Michigan’s Republican governor, Rick Snyder, says a Right to Work law is not a priority for his administration, and a number of Midwest governors agree. But the Michigan legislature has taken aim at a tenet of collective bargaining for the state’s teachers.
On Wednesday, the Republican controlled legislature sent Snyder a bill that that prohibits public schools from automatically collecting dues from teachers and other school employees’ paychecks. The step affects teachers and employees from kindergarten through high school.
Supporters say the legislation will free up schools from doing the bookkeeping for unions, and require union members to write separate checks, or arrange for the money to be withdrawn from their accounts.
The ability to pay union dues via deduction has long been a method used by organized labor to encourage people to sign up. Labor leaders often have worried that if it’s difficult to pay dues, many people won’t bother.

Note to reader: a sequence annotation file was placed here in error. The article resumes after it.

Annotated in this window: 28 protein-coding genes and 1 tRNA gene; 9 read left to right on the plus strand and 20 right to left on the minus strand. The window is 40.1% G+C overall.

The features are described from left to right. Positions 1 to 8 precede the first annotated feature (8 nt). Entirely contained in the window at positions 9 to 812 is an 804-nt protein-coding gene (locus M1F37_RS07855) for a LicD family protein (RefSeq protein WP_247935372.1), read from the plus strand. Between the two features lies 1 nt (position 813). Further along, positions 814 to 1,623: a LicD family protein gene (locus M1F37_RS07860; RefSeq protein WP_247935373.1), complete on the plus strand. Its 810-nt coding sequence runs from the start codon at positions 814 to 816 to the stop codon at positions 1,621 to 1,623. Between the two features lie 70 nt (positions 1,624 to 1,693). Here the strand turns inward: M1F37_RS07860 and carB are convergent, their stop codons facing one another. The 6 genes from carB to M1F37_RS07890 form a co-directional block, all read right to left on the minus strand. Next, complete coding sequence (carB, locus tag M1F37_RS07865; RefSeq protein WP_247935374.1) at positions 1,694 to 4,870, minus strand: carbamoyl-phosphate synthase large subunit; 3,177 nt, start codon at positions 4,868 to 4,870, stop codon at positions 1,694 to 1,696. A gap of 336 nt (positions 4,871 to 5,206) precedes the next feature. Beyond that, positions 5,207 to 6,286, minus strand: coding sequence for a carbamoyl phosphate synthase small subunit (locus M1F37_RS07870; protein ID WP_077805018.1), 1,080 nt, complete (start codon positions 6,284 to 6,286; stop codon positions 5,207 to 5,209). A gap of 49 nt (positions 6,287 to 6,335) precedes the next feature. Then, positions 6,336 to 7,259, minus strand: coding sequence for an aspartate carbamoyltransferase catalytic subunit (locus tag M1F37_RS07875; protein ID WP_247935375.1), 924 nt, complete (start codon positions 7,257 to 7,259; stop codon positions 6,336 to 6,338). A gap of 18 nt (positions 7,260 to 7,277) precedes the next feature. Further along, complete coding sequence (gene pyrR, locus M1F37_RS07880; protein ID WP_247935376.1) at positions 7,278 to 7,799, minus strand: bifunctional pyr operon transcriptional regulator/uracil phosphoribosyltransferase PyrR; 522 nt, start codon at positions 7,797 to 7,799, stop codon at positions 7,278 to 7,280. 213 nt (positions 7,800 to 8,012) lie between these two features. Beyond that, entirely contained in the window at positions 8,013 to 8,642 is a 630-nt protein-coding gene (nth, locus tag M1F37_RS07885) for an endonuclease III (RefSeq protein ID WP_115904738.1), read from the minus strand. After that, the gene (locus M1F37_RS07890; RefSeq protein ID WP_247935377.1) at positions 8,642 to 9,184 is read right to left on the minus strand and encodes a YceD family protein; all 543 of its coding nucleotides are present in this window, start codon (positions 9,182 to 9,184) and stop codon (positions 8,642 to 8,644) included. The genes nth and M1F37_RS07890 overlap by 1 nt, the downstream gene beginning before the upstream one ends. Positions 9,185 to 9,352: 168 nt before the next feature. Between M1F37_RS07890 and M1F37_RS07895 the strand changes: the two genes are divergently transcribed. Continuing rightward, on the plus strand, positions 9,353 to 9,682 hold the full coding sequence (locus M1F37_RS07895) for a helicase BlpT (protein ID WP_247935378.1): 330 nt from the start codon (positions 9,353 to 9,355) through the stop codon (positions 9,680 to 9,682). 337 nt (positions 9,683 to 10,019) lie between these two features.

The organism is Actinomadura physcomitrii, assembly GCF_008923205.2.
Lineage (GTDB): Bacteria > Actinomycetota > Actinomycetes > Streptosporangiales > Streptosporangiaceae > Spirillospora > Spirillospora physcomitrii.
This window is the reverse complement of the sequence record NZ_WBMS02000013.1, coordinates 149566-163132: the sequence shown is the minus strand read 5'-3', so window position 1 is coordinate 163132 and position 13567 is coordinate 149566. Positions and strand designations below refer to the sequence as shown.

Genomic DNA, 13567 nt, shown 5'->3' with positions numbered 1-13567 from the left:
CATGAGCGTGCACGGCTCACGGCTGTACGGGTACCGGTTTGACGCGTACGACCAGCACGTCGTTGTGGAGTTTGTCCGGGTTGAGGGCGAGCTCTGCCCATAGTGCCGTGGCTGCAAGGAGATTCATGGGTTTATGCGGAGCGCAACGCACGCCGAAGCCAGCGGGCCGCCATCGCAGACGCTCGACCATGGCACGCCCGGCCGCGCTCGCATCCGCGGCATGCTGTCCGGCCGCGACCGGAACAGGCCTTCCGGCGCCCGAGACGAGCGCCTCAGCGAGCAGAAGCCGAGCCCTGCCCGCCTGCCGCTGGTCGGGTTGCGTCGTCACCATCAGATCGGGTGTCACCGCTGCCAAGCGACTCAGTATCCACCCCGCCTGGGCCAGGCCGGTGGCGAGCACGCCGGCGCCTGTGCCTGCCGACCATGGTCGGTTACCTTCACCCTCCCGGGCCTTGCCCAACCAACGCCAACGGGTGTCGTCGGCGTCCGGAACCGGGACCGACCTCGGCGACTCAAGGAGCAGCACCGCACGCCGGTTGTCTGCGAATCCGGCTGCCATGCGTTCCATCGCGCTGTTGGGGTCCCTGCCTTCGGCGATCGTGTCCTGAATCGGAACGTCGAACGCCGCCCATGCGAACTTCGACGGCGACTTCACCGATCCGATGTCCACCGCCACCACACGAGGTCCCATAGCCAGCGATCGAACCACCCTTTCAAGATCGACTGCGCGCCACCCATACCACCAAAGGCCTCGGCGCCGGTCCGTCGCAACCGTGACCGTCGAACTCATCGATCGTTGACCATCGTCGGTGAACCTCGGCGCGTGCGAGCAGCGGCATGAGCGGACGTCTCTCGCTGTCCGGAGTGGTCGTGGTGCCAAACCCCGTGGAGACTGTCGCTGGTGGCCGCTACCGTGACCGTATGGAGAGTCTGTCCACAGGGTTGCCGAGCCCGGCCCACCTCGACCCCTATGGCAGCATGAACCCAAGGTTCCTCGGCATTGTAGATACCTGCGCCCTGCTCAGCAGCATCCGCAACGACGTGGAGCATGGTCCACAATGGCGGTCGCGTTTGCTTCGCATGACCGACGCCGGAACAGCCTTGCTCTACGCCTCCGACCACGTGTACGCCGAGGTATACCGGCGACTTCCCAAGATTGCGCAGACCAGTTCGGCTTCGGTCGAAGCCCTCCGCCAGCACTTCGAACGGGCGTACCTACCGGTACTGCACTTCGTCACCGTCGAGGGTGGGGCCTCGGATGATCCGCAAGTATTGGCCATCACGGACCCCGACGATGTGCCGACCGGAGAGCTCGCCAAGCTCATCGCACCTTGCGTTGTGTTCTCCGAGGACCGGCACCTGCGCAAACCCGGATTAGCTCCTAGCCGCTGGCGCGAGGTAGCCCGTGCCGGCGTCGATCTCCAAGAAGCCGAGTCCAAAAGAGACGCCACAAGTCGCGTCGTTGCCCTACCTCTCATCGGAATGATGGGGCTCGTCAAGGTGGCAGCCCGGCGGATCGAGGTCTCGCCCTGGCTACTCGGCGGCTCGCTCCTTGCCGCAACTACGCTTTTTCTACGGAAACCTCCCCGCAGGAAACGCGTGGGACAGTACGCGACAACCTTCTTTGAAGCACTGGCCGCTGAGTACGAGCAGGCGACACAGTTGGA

“It could not have been a worse day,” David Hecker, the president of the Michigan branch of the American Federation of Teachers, said in a email to his members. (Read and listen to Changing Gears’ coverage of the issues facing teachers.)
Hecker said he believed the step was in retaliation for a petition drive that labor groups have launched to keep the state from enacting a Right to Work law.
These laws, like the one that recently took effect in Indiana, prohibit unions from automatically collecting dues from employees, even when the union represents their workplace.
Michigan unions want voters to consider a proposal this fall that would keep the state’s current closed shop status intact. In Michigan and many other Great Lakes states, employees must pay union dues when their work place is organized, whether or not they join the union.
Gary Chaison, a professor of industrial relations at Clark University in Worcester, Mass., says he expects to see Republican-controlled legislatures try the same tactic as Michigan lawmakers, in the battle over union rights.
Such specific campaigns are easier than trying to strip public employees of all their collective bargaining rights, which worked for Wisconsin Gov. Scott Walker last year, but which backfired in Ohio. Voters there repealed a law signed by Ohio Gov. John Kasich that took collective bargaining rights away from public employees.
The broad efforts “aren’t worth the bother,” Chaison said.